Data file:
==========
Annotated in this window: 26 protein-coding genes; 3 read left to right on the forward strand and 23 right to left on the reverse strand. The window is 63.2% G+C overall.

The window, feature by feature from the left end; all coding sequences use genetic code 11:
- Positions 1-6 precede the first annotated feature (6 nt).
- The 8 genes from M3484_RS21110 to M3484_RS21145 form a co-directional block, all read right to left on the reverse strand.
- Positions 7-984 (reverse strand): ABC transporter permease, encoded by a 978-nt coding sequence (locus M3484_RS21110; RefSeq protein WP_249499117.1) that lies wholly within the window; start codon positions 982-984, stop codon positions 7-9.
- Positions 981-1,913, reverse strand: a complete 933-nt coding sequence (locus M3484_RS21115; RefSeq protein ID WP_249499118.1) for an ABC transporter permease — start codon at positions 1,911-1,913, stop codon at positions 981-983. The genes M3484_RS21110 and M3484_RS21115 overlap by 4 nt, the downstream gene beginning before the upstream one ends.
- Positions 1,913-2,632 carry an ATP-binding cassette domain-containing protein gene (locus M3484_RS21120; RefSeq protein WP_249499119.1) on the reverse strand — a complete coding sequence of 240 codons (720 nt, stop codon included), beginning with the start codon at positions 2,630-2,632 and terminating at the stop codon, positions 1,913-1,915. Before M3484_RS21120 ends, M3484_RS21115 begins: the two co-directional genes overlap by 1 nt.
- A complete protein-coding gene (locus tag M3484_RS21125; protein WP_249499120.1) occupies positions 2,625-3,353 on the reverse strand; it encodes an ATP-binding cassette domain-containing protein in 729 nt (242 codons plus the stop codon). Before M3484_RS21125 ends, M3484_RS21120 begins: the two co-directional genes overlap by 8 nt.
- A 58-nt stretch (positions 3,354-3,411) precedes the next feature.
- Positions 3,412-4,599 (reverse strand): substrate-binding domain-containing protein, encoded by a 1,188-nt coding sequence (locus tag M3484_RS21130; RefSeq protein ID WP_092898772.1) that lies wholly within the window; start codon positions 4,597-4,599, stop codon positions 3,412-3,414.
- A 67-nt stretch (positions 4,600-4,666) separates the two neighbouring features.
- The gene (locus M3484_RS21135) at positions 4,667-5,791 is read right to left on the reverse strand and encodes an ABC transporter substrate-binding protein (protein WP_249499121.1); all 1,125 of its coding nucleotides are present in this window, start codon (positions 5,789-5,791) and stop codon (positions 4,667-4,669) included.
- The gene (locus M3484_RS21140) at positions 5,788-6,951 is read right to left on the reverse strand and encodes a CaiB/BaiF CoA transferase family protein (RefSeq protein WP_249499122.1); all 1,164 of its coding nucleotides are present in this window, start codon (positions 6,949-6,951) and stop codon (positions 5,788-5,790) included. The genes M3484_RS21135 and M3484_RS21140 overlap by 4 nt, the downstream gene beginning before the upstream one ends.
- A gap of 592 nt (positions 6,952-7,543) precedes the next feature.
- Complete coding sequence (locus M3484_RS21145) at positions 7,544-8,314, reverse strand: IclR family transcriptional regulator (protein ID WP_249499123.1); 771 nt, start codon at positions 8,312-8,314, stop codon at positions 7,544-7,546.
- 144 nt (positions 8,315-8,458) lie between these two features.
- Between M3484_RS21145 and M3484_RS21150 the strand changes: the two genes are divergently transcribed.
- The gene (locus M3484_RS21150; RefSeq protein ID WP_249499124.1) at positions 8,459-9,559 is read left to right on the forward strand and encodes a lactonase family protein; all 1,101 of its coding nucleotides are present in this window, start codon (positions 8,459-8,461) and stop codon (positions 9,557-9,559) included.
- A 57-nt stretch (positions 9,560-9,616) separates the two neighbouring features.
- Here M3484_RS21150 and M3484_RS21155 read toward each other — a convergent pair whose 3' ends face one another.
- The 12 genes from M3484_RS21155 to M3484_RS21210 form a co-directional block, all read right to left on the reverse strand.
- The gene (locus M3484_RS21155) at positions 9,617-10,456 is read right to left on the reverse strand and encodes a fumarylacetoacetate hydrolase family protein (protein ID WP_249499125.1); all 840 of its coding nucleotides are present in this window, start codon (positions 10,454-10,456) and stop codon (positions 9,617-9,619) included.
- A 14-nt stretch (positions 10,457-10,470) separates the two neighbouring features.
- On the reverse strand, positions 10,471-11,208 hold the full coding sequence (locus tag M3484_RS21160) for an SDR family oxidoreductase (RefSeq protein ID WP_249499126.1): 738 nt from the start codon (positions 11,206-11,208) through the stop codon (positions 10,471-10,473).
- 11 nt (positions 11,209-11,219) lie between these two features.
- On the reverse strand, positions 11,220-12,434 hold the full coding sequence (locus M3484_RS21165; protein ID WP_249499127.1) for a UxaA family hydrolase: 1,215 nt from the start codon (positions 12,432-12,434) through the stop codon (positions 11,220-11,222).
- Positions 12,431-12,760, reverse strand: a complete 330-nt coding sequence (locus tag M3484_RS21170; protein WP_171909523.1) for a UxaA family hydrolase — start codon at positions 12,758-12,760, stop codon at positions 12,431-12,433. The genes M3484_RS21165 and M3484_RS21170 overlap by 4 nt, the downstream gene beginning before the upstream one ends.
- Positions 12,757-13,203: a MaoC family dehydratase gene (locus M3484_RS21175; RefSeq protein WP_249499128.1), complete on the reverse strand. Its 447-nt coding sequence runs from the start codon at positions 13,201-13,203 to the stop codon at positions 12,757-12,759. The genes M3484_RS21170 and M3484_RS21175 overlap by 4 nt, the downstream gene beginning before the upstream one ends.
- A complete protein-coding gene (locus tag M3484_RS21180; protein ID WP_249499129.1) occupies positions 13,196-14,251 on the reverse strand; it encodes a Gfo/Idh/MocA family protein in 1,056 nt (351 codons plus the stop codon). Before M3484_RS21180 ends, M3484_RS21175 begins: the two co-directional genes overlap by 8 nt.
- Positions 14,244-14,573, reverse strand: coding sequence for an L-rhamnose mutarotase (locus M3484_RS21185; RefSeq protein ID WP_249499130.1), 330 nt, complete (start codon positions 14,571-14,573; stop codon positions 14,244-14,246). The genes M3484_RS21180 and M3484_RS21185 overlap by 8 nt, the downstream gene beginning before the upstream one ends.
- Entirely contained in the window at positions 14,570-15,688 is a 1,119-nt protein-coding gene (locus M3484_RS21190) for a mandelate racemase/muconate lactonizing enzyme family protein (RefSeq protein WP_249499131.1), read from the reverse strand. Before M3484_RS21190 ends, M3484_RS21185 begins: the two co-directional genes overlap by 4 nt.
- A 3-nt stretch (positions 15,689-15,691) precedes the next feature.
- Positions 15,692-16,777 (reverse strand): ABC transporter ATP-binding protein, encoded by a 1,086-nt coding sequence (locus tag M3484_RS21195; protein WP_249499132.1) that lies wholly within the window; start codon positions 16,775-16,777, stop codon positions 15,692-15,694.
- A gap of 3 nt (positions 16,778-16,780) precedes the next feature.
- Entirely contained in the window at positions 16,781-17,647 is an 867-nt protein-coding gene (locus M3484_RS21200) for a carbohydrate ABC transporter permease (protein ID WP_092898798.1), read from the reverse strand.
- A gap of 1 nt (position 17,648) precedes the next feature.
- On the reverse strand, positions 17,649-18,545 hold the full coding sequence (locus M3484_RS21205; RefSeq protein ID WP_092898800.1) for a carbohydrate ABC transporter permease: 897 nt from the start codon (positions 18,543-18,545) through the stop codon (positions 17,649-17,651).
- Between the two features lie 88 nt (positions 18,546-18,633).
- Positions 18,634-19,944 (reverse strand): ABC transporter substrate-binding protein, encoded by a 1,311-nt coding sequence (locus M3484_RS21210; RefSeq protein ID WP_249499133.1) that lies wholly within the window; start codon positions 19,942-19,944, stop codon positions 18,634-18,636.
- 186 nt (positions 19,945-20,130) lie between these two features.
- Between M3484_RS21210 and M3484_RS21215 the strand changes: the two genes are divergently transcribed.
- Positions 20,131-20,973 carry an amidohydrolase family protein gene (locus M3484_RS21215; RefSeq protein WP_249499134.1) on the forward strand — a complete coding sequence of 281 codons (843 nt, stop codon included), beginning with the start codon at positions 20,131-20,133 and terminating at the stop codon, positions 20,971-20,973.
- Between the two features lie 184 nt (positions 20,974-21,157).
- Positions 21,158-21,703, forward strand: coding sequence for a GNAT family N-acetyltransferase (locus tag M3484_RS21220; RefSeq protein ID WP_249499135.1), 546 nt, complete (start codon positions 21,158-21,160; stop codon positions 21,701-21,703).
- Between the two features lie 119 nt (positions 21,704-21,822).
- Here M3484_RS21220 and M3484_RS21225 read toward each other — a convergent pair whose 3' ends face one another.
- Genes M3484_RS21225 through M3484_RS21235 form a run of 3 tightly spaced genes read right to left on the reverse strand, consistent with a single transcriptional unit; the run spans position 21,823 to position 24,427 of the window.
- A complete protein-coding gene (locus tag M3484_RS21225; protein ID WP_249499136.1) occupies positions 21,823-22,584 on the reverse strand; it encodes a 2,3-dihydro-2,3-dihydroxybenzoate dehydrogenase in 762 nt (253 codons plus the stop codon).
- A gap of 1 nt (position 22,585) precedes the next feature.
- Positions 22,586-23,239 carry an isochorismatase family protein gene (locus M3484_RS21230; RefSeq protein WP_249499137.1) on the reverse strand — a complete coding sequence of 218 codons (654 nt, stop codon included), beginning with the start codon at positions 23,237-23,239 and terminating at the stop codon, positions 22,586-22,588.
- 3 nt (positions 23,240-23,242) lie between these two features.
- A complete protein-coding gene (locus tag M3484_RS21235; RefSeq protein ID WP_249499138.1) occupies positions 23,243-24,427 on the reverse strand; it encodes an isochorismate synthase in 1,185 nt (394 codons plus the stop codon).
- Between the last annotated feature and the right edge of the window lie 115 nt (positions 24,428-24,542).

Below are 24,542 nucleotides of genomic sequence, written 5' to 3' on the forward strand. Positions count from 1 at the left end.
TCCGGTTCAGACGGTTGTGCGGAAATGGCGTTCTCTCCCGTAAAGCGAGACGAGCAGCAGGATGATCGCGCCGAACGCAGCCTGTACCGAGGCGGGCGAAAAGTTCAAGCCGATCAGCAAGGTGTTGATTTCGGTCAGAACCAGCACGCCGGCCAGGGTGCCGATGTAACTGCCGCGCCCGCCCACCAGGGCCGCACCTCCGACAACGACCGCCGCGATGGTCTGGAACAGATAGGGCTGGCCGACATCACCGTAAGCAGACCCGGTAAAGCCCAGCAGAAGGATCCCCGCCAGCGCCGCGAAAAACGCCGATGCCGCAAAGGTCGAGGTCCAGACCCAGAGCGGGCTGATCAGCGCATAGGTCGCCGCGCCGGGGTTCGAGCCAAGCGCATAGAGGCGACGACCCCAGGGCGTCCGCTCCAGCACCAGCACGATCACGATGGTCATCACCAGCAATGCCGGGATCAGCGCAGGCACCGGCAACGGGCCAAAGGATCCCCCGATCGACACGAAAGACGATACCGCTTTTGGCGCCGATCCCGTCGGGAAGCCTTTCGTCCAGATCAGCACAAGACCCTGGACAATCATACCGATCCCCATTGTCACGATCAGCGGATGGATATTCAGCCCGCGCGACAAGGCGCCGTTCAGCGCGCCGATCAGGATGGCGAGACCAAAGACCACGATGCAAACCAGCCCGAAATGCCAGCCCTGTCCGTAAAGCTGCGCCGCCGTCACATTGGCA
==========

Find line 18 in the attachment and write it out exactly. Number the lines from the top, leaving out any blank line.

- The gene (locus M3484_RS21150; RefSeq protein ID WP_249499124.1) at positions 8,459-9,559 is read left to right on the forward strand and encodes a lactonase family protein; all 1,101 of its coding nucleotides are present in this window, start codon (positions 8,459-8,461) and stop codon (positions 9,557-9,559) included.